Technologically‑mediated theatre makes the resources of performance—the ability to model social relations and critique them, reflect mental constructs and mottle them—available again, in a new way. Media theatre not only incorporates frames as frames within the frame (the proscenium arch); it exerts a pressure on the space of the stage, and begs the question of the place of place in ‘telematic society,’ a term I borrow from Czech philosopher Vilm Flusser. In his 1985 Into the Universe of Technical Images (first published in English in 2011), Flusser offers a conceptual archaeology of the space of Western thought from the Pleistocene to the near‑future that explores the effect of increasing levels of abstraction on how humans relate to their environment and to each other. Importantly, he uses various performance traditions to develop his arguments. I will be examining his use of these forms from a performance studies perspective while discussing the work of intermedial pioneer Robert Whitman, whose work interestingly complicates Flusser’s idea of telematics. Media culture evacuates place, merges all places in a continuous corporate mediaverse, the debased residue of four‑dimensional concrete existence (of pre‑historic, pre‑literate humans). But in this zero‑dimensional surface‑life (Flusser calls it ‘visionary, superficial thinking’) of our digital near‑future, performance might remain a key ‘terrain’ for negotiating and interrogating the new spaces of telematic society.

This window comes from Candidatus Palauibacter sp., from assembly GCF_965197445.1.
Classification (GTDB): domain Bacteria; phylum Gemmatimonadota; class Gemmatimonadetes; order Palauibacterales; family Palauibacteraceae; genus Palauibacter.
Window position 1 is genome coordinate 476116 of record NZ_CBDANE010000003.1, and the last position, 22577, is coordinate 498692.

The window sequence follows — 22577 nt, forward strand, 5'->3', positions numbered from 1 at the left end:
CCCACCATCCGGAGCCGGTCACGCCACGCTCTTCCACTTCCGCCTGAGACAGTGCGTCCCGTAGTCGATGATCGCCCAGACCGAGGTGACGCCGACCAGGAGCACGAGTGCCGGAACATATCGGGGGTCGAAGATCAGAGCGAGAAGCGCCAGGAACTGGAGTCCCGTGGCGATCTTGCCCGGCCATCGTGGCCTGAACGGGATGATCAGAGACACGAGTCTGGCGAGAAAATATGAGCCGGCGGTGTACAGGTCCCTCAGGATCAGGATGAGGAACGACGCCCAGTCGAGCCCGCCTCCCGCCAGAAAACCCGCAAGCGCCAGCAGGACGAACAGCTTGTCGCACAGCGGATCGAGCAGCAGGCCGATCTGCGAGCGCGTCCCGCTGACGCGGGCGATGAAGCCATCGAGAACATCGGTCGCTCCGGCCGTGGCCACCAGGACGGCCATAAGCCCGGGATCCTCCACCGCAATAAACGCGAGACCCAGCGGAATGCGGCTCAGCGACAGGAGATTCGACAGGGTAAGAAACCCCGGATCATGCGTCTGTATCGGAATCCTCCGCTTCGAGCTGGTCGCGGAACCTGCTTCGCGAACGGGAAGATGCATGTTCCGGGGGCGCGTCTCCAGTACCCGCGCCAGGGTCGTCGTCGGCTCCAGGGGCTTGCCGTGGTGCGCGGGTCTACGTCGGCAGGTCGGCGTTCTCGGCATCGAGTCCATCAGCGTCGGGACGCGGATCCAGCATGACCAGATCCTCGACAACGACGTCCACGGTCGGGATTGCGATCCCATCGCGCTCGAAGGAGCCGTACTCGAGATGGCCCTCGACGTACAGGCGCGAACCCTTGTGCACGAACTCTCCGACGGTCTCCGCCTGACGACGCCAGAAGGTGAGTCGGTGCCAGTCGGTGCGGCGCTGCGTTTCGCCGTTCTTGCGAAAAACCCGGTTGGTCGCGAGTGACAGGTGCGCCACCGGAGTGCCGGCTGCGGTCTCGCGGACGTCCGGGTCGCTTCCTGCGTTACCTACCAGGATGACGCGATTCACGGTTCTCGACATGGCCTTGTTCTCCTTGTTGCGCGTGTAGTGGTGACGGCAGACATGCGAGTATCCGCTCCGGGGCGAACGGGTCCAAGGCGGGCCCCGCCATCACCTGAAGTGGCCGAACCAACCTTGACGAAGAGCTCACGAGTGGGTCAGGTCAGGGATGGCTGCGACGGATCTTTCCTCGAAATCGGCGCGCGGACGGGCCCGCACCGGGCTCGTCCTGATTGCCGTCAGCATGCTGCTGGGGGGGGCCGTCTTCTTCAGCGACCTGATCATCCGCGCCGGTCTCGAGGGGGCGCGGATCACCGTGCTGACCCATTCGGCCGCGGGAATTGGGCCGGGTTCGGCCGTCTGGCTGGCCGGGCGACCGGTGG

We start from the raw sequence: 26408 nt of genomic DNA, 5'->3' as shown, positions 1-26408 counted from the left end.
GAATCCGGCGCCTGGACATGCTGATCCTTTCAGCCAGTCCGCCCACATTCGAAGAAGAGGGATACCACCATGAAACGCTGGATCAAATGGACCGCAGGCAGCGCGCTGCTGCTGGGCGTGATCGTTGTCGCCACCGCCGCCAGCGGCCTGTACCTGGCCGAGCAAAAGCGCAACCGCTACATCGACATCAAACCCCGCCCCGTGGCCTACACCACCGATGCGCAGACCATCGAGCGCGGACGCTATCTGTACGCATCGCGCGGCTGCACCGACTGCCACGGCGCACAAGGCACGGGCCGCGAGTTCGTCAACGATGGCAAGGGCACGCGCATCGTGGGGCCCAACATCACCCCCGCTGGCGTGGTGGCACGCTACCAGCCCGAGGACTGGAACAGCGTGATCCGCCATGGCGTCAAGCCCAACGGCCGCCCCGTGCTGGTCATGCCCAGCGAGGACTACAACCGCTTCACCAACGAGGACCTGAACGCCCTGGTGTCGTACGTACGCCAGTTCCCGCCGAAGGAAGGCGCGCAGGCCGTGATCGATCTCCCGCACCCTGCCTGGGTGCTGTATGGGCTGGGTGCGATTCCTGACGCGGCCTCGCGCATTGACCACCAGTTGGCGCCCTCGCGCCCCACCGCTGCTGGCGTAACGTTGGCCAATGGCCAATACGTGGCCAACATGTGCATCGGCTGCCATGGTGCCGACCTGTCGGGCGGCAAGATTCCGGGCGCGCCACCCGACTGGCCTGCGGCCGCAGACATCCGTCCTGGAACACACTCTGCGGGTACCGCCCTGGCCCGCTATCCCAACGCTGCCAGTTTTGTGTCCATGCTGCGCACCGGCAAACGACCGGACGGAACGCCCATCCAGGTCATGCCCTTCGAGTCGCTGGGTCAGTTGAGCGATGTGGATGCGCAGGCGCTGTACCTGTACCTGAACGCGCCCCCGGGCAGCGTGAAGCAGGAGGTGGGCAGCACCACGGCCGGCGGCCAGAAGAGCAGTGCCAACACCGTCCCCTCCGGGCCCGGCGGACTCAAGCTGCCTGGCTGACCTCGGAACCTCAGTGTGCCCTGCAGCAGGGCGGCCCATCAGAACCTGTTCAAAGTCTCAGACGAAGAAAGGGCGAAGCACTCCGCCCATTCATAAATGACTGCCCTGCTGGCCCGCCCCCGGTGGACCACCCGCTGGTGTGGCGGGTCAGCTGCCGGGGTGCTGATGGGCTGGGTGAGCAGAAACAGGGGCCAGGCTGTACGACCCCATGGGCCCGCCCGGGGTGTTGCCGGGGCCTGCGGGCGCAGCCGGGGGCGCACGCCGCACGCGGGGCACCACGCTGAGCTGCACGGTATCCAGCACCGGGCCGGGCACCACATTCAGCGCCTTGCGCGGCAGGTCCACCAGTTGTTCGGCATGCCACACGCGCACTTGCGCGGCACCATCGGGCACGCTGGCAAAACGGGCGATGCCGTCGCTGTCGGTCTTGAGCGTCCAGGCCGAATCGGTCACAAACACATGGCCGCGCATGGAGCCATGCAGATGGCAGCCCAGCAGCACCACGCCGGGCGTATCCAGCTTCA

- Andrew Starner, New York University Abu Dhabi, AE